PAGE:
The Well: How open are you about your faith?

You don’t have to go to this extent to be open about your faith on campus.

I’ve mentioned The Well here on the blog before — it’s a terrific resource put together by our colleagues with InterVarsity’s Women in the Academy and Professions. While their focus is, well, women in the academy and professions, anyone interested in the navigating the intersection between Christianity and the academy ought to be reading The Well.

One of their regular features is Dear Mentor, which poses a question to several experienced mentors from academia and the professional world. This month’s The Well email included a Dear Mentor column that raised a question we’ve dealt on several occasions: how open should you be about your faith?

Do you, and how do you, speak openly about your faith within academia? What constraints do you run up against? It seems that even for Christians who are passionate about integration of faith and learning, there still remain areas which are “off-limits” for one or the other. How do you deal with these areas, and do you have advice for those of us who struggle (as I do) with attempting to live un-compartmentalized lives?

I was especially struck by this comment from Sylvia Chen, senior counsel for Motorola, who drew on her experience as a law student:

I would encourage any Christian professors, in whatever way they can, to continually challenge themselves to take career risks in an effort to live less divided lives and encourage their students. (Emphasis added)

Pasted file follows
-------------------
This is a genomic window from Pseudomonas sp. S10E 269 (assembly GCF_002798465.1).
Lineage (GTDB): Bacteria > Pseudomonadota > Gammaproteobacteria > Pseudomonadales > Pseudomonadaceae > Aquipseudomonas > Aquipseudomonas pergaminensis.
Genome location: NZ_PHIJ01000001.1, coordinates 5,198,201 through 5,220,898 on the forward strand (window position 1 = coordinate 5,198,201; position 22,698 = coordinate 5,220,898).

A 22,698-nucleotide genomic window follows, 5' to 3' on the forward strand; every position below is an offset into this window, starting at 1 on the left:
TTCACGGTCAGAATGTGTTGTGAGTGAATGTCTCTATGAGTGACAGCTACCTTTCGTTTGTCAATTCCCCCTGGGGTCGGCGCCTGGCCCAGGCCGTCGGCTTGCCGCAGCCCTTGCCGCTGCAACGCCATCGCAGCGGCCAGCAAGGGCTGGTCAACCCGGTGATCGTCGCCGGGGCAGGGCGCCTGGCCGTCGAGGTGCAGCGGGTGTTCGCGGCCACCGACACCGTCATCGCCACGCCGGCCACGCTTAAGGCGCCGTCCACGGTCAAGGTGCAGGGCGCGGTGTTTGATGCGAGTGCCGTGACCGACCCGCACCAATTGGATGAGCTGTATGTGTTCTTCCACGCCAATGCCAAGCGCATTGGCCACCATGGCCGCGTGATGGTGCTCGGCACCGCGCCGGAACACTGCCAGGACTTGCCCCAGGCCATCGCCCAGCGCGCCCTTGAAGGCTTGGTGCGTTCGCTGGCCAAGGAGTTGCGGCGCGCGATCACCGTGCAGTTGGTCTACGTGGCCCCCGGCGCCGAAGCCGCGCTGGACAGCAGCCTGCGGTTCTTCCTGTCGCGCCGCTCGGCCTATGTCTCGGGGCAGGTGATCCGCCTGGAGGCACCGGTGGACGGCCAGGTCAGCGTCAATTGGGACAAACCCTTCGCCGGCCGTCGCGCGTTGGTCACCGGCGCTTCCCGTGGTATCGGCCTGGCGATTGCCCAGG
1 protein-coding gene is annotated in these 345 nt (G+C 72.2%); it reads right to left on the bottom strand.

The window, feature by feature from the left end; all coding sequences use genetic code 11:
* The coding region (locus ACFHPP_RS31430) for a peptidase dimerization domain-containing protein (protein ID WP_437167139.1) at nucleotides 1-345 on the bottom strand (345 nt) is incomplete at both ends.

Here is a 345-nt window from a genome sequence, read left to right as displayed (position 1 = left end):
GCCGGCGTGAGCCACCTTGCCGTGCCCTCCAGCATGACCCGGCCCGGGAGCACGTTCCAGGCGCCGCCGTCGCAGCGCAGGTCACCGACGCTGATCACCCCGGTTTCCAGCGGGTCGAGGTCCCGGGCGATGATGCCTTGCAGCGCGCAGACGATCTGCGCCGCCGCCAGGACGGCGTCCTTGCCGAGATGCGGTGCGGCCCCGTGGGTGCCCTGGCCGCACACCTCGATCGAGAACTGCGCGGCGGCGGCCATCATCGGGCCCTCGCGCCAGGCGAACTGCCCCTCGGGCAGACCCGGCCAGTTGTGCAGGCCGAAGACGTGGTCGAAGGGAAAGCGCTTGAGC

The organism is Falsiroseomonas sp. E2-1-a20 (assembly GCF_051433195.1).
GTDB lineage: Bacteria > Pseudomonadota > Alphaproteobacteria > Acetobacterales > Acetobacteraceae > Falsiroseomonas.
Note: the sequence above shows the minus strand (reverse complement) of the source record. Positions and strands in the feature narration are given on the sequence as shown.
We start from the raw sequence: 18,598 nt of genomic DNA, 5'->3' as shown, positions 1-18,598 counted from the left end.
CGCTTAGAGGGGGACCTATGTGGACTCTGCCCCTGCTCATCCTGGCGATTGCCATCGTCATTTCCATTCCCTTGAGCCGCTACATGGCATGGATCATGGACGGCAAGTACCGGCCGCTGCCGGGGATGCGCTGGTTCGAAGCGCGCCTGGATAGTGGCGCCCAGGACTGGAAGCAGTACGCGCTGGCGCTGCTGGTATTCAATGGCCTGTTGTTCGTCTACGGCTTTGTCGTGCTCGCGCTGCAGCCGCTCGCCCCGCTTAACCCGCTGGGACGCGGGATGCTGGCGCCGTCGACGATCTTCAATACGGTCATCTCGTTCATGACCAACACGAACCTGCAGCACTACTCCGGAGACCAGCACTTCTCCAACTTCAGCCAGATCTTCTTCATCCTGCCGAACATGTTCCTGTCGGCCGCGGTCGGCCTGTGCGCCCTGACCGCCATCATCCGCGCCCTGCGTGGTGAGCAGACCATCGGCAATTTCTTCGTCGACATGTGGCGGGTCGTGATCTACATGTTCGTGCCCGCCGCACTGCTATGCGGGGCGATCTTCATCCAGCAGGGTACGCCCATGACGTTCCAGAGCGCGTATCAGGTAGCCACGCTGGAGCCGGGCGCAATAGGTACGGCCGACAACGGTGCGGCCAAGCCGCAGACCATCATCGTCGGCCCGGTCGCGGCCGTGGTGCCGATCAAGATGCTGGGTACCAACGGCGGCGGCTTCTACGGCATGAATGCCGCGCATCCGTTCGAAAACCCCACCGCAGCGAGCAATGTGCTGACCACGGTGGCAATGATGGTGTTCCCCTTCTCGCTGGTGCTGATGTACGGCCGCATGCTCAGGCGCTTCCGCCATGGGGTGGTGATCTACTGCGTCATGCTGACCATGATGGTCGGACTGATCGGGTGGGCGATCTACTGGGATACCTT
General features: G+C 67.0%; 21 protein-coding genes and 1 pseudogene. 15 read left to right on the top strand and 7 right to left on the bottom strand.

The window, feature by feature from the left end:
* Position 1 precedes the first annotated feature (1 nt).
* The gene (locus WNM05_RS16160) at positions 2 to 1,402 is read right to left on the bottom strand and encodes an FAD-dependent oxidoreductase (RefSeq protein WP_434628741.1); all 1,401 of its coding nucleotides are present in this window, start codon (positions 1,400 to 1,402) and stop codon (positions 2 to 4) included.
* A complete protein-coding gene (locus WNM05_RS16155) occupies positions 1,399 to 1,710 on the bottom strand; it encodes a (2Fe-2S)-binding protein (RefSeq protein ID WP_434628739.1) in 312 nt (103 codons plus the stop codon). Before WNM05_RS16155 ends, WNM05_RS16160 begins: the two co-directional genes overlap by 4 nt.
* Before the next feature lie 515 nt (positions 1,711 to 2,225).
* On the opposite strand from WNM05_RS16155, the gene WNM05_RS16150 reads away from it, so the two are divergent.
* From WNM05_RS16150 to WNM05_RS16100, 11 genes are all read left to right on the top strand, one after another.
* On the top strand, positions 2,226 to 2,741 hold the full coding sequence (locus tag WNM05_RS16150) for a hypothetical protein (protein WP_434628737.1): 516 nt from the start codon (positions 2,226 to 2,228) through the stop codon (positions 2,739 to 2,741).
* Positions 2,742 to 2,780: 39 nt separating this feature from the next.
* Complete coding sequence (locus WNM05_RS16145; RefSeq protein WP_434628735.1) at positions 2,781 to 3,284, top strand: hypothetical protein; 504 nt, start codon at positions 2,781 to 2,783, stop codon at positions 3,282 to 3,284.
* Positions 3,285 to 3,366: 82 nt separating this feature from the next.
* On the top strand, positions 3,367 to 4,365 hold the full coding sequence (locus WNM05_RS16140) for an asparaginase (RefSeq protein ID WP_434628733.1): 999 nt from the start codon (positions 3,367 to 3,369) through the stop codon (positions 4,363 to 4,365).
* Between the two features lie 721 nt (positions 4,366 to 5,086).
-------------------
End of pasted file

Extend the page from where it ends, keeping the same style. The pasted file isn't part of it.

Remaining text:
I appreciated her acknowledgement of the risk involved…and the potential benefit to others. Even though I work for a Christian campus ministry, Chen’s words challenge me to consider whether I’m considering the impact of my actions on other people, especially when I’m taking a personal risk or stepping outside my comfort zone.

Read all the responses, which, in addition to Chen, include Kelly Aukema (a postdoc in biochemistry), biology professor Dorothy Boorse, and Kelly Monroe Kullberg (author of one of the books I’m still planning to read this summer). Are there any quotes that you’d like to highlight from the responses? Do you have any additional thoughts to share?

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Micheal Hickerson

The former Associate Director for the Emerging Scholars Network, Micheal lives in Cincinnati with his wife and three children and works as a web manager for a national storage and organization company. He writes about work, vocation, and finding meaning in what you do at No Small Actors.

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